CAIRO – One of the early founders of satirical French magazine Charlie Hebdo has accused its slain chief editor of dragging the team to their deaths after turning the weekly into a Zionist, Islamophobic mouthpiece.
“I really hold it against you,” Henri Roussel, 80, who contributed to the first issue of the satirical weekly in 1970, wrote to the slain editor in the Left-leaning magazine Nouvel Obs, Daily Telegraph reported.
“I know it’s not done,” Roussel, who publishes under the pen name Delfeil de Ton, added.
He went further to blame Stéphane Charbonnier, or Charb, of “dragging the team” to their deaths by releasing increasingly provocative cartoons.
By: Sandip Roy
Je suis Charlie?
Well, not quite. I really am not Charlie Hebdo.
Nothing – no cartoon, no book, no song – justifies the kind of shooting rampage that happened in Paris. As Hassen Chalghoumi, the imam of Drancy mosque in Paris says, “These are criminals, barbarians. They have sold their souls to hell.”
And he is not talking about the cartoonists of Charlie Hebdo. He is talking about those who mowed them down and fled.
But the spontaneous outpouring of the #JeSuisCharlie hashtags also elides over the really thorny issue of free speech. While we want free speech to be absolute, in the real world, it is not. And even as we stand with Charlie Hebdo we cannot pretend not to understand that.
Following the shocking murders in Paris, condemned by Muslims all over the world, and subsequent moves to depict the Prophet Muhammad (peace be upon him) once again,Imams from around the world have come together to issue the following advice to those concerned about the depiction.
1. For Muslims, love of the Prophet (peace be upon him) is a NECESSARY part of our FAITH. He is dearer to us than our parents and children. We prefer him to our own self.
2. Accordingly we regret and are naturally hurt by the depiction of our Prophet Muhammad (upon whom be peace), a great personality held in high esteem by 1.8 billion Muslims and millions more, in such a manner.
3. Muslims do believe in freedom of speech. And they do respect the right for people to say what they believe to be correct. However, freedom of speech should not be translated in to a duty to offend. Furthermore, it is common knowledge that absolute freedom of speech does not exist. There are laws to protect the dignity and properties of people. We urge governments, civil society and our media to foster a culture of mutual respect and unity, not one of division and disdain.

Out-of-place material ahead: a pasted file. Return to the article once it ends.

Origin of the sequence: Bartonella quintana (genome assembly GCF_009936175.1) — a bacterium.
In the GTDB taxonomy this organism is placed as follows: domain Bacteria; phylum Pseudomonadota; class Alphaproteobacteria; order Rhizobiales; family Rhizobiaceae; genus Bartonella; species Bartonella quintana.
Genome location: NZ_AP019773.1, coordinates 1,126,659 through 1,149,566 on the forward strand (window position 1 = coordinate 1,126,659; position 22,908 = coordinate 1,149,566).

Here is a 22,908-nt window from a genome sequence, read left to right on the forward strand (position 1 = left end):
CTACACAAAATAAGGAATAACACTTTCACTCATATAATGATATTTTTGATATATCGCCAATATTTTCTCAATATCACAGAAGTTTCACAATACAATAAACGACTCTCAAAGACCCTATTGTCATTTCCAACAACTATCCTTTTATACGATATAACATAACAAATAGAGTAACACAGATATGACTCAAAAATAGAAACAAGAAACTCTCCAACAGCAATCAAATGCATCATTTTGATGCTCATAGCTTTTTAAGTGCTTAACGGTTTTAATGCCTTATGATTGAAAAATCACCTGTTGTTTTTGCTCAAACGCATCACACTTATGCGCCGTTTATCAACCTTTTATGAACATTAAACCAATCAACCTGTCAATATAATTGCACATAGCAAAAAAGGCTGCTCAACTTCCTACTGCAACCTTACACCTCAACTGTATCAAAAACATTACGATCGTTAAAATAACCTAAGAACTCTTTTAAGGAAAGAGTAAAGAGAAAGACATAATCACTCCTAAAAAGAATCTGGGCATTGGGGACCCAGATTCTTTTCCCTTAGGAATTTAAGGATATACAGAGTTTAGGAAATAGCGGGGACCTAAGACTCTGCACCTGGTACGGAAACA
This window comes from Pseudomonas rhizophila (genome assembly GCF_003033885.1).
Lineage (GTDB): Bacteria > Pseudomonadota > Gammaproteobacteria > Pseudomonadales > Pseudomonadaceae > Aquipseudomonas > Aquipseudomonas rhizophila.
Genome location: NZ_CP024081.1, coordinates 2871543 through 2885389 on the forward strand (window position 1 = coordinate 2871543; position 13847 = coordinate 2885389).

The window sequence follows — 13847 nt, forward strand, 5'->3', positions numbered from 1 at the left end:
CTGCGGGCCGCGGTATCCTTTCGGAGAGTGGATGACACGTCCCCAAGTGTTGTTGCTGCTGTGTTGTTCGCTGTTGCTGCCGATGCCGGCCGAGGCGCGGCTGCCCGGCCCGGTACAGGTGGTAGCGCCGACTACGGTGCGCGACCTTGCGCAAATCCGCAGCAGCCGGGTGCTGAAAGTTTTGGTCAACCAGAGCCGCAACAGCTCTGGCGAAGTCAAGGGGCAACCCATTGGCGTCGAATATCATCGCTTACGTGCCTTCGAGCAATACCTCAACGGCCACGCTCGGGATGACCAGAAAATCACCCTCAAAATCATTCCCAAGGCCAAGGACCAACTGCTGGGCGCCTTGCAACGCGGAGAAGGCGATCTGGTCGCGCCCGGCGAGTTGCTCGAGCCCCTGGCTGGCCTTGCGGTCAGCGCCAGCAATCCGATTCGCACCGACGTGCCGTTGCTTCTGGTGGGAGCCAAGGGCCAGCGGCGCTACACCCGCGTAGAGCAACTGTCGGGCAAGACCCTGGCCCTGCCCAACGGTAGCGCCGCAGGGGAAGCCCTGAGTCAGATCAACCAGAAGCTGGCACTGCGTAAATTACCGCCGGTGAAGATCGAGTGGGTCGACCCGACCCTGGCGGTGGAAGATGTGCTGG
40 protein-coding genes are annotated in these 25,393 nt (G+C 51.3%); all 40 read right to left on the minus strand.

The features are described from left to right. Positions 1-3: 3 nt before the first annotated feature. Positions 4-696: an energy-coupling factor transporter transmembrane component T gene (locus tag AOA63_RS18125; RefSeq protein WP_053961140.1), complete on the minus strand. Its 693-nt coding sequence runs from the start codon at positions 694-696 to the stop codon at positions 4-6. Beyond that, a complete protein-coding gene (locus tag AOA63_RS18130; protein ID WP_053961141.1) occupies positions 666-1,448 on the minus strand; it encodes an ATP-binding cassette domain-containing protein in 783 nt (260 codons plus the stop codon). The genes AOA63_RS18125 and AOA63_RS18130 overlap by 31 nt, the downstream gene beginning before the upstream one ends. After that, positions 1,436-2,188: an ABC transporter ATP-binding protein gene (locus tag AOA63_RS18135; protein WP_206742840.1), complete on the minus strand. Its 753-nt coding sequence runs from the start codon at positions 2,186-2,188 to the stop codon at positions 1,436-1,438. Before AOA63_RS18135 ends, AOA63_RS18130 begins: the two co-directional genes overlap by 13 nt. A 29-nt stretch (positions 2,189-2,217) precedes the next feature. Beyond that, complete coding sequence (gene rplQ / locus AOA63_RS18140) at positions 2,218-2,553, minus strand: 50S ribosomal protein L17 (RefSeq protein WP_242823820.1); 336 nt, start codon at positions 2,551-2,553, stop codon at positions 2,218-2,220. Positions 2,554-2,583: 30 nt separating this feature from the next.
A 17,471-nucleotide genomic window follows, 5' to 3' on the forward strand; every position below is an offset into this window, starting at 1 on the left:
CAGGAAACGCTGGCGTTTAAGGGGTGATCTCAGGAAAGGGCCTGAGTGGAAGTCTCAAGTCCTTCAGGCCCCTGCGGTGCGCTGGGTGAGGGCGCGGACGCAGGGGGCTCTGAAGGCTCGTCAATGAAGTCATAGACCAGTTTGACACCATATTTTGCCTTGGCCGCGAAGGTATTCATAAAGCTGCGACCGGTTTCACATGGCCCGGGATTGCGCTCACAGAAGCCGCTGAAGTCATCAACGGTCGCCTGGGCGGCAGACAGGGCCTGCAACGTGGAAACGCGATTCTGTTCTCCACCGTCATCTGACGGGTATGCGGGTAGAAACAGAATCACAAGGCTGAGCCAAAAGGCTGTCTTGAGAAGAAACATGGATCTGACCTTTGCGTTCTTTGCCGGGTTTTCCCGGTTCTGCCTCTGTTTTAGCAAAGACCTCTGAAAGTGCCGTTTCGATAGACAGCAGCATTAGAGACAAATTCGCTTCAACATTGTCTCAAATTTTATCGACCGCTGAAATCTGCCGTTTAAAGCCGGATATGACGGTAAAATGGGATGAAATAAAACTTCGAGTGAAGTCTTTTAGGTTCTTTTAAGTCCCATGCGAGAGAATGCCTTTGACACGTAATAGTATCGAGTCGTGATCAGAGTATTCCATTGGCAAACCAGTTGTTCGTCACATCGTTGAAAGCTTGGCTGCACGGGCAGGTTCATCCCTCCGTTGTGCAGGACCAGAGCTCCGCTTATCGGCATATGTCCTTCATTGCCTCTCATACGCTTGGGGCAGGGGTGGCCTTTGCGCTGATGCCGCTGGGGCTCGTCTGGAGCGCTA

4. Most Muslims will inevitably be hurt, offended and upset by the republication of the cartoons. But our reaction must be a reflection of the teachings of the gentle and merciful character of the Prophet (peace be upon him). Enduring patience, tolerance, gentleness and mercy as was the character of our beloved Prophet (peace and Blessings be upon him) is the best and immediate way to respond. With dignified nobility we must be restrained, as the Qur’an says “And when the ignorant speak to them, they say words of Peace.”
Our aim is to not, inadvertently, give the cartoons more prominence through our attention. Muslims must remain calm and peaceful in their speech and actions. Repel harm with goodness is the Qur’anic imperative and by which the Prophet Muhammad (peace be upon him) lived. If we feel strongly, the only course of action to us is with reasoned debate, civil activism and other legal avenues, God willing.
Possessing child porn is now illegal in Japan – but depicting children as sexual objects in cartoons or animation isn’t.
The sale of pornographic materials is rampant in Japan. Go into any convenience store and you will find mainstream pornographic magazines sold alongside consumer publications; while a “for adults only” sign demarcates the violent, hardcore porn magazines. But it isn’t only adults whose bodies are on display: Underaged girls are routinely portrayed in suggestive ways – from teen pop groups posing in lingerie or pubescent children engaging in sexual acts in manga comic books.